1. Define the buying stages (from the customer’s perspective)
What problems cause them to start looking into the kinds of things you sell? What kind of information are they looking for when they are not yet ready to buy? What kinds of things happen internally that cause them to get serious? Who is typically involved in those situations, when they are almost ready to buy? What can your company do to help them get through each of those stages?
2. Define what quality means
What, exactly, is a qualified opportunity? What are the observable characteristics? One crucial factor is to identify this from the customer’s perspective, as well as your own. Develop these characteristics into a series of numerical scales (you can if you try hard enough), and you can perform some extremely valuable experiments. These experiments usually enable you to give salespeople a tool that will tell them (with 90% certainty) which deals will close.
Paying attention to the stages your customers go through and the quality scores of those deals gives you a powerful insight into your deal flow. Productivity means getting customers to go to the next stage and knowing they are even more highly qualified when that happens.
This is the difference between managing based on activities (which ignore quality) and managing based on results (which respects quality). Activity targets do not equal productivity. Far from it!
Salespeople know this viscerally (although they may not be able to articulate it). They may (or may not) know how to move deals along. But if you, the managers, do not know how to move deals along, everyone is lost in a maze.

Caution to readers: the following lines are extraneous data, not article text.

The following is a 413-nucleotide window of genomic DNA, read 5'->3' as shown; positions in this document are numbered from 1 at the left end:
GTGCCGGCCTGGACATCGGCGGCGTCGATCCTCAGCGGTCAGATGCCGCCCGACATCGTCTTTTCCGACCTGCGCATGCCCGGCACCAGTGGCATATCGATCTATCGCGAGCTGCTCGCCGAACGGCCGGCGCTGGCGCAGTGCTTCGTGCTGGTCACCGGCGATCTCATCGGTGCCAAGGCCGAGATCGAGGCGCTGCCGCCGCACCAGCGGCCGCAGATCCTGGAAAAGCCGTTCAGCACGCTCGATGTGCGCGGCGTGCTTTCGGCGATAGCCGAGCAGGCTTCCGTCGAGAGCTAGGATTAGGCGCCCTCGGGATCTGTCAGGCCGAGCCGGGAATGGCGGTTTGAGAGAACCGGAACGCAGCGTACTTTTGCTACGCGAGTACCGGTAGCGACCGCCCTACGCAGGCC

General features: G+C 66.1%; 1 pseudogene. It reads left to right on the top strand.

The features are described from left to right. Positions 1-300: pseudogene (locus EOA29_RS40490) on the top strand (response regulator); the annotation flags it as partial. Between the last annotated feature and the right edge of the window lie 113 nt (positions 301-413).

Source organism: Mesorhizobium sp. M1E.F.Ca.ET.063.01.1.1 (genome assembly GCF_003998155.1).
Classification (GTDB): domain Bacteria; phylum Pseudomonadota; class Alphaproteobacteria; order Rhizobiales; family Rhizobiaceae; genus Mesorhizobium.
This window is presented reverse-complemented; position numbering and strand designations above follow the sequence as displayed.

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Productivity in Sales Equals Customer Actions, Not Activities
Frank and Betty knew well enough how to move deals along. They just had difficulty translating it into their system. The solution to their dilemma was to help them through the stages of sales process improvement: They quickly defined their customer’s journey, aligned their activities to those stages, and developed and statistically validated quality criteria.
The final change, which fixed the fatal flaw, was in the way they used the CRM.
No longer would they track salespeople’s activities each week. Instead, they tracked the flow of qualified opportunities. Only then could they get down to the brass tacks of helping salespeople sell. Activities, such as ways to qualify, do demos, etc., were tools salespeople could use as they saw fit.
They are craftspeople in a performing art, after all. When they got to a tough spot, their managers were there to help them analyze the situation and select the right tools (and even invent new ones) from the options available.
Salespeople and managers respected each other more. Forecast accuracy improved. When the funnel was low, the focus turned to lead generation instead of fruitless “closing activity.” Jason went on to win the salesperson of the year award. Kamal went on to be a highly valued member of the customer service team. And the rat race was good, as it should be.
Michael J. Webb
April 29, 2008
You’re right on target with a number of your points, especially configuration of the CRM system. So many sales leaders we speak with have brought in CRM hoping that it would force structure into selling approach. (Notice the word force, as in forcing salespeople to pound in data that does nothing to help them win business.)
What these sales leaders wind up with, though, is automated chaos.
The quantity vs. quality discussion is so, so important. I interviewed Jill Konrath for a podcast last week http://www.esresearch.com/e/home/document.php?dA=Jill_Konrath We discussed that very issue and were in total agreement.
There has to be a balance. If you make no calls at all, you won’t generate any business. If you only make calls, you won’t have any time to pursue business through the customer’s buying cycle to a win. So balance is important and the real metric is the flow of qualified opportunities. Bulls-eye!